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Making and using a water level

Posted by admin
March 31st, 2021

Making and using a water level

Water levels can come in very useful when you need to make a level line across a big expanse, such as in a room and a level simply won’t do. You can buy laser levels but they can be expensive and you may only require it once, this post describes how to make a cheap water level.

Water levels can be used for things such as dado and picture rails, wallpaper borders etc.
close up water level graphic

Making a water level

To make a water level is fairly straightforward, you will need the following items.

  • A long length of clear tubing
  • Water
  • Something to bung ends of tube (optional)
  • Funnel (optional)

You will need a length of clear tubing, long enough to reach around your work area, such as a room. The tube needs to be clear so you can see the water, so a garden hose wouldn’t be any good as it isn’t transparent.

Once you have your length of tubing you need to fill it with water. This can be done by using a funnel in one end of the tube and running water into it to fill the tube. You can also try the syphon method, but whatever you find works best for you. Make sure that there are no air bubbles in the length of tube, if there are work them out to an open end.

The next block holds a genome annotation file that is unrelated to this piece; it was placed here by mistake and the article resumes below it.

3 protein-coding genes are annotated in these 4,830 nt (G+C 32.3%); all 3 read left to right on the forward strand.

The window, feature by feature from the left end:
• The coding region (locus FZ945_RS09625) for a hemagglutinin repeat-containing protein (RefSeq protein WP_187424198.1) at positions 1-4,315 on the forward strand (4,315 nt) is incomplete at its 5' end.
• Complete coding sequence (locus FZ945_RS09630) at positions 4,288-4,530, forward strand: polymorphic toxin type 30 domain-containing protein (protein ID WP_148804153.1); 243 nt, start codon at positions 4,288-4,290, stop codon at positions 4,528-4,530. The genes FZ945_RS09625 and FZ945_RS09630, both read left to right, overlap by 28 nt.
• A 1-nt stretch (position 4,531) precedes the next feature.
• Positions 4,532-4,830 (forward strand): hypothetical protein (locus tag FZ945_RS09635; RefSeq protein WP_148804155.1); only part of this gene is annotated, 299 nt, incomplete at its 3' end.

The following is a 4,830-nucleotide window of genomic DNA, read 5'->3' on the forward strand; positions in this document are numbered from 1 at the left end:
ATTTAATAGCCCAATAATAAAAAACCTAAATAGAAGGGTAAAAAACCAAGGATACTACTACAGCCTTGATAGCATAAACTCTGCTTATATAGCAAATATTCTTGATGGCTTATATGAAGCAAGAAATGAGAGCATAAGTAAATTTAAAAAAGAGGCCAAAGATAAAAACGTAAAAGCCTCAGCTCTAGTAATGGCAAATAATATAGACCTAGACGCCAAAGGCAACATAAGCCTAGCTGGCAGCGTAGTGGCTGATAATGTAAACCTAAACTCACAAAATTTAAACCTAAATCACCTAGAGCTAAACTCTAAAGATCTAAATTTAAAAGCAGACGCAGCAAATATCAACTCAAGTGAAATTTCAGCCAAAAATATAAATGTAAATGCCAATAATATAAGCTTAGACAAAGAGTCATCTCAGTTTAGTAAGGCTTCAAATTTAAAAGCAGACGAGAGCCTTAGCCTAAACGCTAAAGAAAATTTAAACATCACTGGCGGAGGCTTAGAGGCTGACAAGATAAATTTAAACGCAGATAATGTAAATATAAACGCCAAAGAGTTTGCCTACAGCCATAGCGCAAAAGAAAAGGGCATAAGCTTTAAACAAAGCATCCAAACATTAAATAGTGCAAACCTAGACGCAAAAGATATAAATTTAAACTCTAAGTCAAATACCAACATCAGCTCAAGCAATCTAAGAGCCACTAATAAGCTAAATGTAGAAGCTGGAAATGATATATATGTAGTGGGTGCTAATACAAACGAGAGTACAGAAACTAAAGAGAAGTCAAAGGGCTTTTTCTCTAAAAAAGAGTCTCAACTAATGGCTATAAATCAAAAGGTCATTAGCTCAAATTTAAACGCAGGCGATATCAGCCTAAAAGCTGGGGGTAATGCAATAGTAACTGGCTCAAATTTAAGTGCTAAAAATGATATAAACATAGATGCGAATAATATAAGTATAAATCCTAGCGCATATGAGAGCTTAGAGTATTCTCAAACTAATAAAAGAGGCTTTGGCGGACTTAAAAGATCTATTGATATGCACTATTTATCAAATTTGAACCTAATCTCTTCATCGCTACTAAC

Don’t fill the tube fully as you will need to allow the water to move without it coming out all over the place and for it to settle to get the level.

Once the tube is filled enough you will need to stop the water coming out again, this can be done simply by placing your thumb over the end or a bung of some kind if you have one.

Using a water level

Now that you have made your water level you are ready to use it. You will need a starting point, this can be achieved by measuring and making a pencil mark, or maybe using an existing level, such as a dado rail, it could even be something in another room if the tube is long enough. For example if you want to make sure the dado rail is the same in two rooms. This will be your starting point.

You will need a second person to help you with using the level. One stays at the original level point whilst the other uses the level and marks the wall at the level.